Background: It is known that diabetic patients have changes in cortical morphometry as compared to controls, but it remains to be clarified whether the visual cortex is a disease target, even when diabetes complications such as retinopathy are absent. Therefore, we compared type 2 diabetes patients without diabetic retinopathy with control subjects using magnetic resonance imaging to assess visual cortical changes when retinal damage is not yet present. Methods: We performed T1-weighted imaging in 24 type 2 diabetes patients without diabetic retinopathy and 27 age- and gender-matched controls to compare gray matter changes in the occipital cortex between groups using voxel based morphometry. Results: Patients without diabetic retinopathy showed reduced gray matter volume in the occipital lobe when compared with controls. Conclusions: Reduced gray matter volume in the occipital cortex was found in diabetic patients without retinal damage. We conclude that cortical early visual processing regions may be affected in diabetic patients even before retinal damage occurs.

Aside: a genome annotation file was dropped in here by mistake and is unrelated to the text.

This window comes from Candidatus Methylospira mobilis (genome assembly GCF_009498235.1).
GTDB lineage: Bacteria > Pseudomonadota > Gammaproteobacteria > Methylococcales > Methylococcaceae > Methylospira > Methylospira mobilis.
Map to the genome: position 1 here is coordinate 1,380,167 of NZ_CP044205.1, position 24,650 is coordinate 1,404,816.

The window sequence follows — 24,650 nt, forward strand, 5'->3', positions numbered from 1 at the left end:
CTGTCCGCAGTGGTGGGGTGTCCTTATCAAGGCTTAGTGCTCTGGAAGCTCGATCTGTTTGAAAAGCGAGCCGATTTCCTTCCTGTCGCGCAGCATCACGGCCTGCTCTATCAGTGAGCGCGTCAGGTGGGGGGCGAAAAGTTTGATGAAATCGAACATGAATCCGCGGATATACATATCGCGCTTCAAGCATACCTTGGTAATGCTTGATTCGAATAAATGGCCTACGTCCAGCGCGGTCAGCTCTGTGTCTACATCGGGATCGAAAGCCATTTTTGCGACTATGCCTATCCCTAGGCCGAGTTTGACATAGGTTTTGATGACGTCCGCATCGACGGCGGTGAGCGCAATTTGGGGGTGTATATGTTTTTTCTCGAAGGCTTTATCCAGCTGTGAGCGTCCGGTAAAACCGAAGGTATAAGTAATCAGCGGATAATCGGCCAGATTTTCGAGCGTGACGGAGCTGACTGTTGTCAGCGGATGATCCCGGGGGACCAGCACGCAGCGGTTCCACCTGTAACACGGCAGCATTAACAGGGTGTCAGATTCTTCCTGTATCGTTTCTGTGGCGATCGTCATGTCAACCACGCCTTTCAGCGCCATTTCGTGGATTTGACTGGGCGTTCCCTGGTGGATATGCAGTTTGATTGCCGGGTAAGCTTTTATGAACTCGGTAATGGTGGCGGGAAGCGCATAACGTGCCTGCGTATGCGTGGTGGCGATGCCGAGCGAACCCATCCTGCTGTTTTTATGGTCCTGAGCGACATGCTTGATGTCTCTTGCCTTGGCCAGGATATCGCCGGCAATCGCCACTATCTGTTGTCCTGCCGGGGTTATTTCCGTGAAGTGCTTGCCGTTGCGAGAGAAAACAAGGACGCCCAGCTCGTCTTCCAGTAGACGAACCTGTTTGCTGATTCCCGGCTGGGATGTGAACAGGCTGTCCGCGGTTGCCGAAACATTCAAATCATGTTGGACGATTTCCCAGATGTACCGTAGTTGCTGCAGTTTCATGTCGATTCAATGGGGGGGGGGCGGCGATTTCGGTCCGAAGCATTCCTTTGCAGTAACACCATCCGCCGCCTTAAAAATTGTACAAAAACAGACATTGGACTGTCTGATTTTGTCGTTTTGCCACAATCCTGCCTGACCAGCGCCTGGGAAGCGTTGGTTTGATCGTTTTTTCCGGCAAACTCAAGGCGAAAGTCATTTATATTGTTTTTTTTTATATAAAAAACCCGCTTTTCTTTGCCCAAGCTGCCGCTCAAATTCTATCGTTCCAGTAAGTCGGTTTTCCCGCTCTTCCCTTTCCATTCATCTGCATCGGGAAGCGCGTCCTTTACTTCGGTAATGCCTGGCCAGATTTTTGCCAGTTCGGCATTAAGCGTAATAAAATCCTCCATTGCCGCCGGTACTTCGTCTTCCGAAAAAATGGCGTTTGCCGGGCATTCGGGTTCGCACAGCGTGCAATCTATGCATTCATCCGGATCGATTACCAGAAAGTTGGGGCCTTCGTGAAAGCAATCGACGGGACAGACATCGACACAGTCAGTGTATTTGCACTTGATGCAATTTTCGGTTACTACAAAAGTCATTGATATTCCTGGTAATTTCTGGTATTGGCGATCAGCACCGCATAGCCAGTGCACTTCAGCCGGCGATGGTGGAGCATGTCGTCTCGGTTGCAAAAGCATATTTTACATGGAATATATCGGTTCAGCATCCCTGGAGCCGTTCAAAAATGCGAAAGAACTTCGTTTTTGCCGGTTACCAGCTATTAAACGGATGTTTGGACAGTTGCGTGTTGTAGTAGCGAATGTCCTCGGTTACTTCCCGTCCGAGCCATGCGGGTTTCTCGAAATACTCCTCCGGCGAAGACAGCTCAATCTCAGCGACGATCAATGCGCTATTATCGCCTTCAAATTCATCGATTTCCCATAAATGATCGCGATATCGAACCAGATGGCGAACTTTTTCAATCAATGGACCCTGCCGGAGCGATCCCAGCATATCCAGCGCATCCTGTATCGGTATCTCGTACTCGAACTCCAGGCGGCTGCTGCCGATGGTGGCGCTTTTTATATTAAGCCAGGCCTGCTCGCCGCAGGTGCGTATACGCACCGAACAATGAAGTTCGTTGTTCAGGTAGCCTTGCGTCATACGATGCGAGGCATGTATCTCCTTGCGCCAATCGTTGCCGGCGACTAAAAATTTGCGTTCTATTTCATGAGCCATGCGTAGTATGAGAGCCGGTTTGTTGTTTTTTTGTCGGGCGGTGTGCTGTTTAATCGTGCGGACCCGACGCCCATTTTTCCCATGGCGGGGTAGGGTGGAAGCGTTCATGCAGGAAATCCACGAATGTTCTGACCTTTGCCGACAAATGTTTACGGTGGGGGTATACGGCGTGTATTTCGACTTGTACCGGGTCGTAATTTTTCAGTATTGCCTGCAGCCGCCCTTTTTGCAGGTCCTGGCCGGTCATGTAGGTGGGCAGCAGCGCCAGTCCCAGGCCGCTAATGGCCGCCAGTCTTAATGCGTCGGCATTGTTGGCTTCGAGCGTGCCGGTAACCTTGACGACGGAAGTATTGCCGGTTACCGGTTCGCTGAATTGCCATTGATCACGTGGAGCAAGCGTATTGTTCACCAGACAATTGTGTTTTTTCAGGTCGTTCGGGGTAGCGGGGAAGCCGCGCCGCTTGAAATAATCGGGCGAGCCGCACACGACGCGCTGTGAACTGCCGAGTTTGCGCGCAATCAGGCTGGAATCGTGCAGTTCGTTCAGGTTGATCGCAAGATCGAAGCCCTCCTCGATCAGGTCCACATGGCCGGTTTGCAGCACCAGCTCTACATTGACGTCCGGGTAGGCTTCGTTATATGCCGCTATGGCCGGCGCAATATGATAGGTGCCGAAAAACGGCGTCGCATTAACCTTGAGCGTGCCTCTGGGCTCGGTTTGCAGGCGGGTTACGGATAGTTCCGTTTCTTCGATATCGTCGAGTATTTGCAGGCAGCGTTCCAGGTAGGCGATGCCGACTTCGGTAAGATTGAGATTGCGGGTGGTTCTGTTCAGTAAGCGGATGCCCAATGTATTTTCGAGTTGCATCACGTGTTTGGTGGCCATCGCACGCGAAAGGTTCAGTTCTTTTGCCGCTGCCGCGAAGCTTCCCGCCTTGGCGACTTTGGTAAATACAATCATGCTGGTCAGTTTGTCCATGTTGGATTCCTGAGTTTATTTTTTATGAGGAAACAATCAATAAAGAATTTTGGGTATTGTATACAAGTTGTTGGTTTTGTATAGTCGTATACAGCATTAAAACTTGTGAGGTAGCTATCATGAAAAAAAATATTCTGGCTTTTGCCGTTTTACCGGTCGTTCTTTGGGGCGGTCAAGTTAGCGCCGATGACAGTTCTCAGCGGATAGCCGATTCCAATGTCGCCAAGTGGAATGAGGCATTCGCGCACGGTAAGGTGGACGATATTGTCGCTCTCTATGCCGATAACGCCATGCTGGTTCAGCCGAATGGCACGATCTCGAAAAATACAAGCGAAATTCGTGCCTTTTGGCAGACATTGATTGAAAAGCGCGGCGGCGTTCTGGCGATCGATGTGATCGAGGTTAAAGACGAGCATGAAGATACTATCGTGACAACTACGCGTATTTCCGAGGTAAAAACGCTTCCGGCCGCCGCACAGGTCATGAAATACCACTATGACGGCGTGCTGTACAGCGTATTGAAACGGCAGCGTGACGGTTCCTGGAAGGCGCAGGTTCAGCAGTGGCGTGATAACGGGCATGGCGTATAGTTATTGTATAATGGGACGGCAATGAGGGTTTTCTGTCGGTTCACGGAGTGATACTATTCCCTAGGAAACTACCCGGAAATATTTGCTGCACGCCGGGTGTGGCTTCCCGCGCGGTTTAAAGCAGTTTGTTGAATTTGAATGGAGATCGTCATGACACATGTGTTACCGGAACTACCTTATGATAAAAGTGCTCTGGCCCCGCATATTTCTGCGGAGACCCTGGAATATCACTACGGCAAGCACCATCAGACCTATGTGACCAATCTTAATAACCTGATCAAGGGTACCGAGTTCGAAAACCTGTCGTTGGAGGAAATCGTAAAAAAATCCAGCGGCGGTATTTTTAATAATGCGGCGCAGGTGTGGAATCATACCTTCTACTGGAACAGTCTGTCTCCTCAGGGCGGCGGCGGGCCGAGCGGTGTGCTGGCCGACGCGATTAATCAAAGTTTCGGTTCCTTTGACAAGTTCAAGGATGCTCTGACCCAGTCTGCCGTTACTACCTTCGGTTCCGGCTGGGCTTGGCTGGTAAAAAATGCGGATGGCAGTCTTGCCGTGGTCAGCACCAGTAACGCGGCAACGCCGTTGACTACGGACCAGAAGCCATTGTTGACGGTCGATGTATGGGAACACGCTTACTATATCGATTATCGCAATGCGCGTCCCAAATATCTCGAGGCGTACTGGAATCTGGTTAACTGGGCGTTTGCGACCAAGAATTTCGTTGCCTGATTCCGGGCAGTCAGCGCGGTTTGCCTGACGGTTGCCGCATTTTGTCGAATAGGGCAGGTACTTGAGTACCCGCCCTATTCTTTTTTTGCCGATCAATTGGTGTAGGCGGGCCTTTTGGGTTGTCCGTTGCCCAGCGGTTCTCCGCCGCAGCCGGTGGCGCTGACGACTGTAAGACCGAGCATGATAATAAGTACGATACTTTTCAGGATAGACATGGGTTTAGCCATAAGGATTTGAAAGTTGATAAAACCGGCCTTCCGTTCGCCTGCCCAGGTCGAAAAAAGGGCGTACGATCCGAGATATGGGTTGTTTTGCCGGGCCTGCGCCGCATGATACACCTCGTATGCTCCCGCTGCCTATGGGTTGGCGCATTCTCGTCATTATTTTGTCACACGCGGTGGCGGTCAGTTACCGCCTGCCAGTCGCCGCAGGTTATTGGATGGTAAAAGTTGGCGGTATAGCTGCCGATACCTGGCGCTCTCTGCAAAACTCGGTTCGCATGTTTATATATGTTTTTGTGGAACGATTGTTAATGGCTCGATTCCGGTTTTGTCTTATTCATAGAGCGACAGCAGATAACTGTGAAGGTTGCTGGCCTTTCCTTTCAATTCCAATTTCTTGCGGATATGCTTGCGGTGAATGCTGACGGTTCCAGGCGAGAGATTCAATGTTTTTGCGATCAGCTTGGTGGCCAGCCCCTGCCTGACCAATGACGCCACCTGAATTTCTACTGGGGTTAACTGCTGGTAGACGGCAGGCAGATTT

|Number of pages||6|
|Journal||Graefe's Archive for Clinical and Experimental Ophthalmology|
|Publication status||Published - 1 Nov 2017|
- Diabetic retinopathy
- T1-w sMRI
- Type 2 diabetes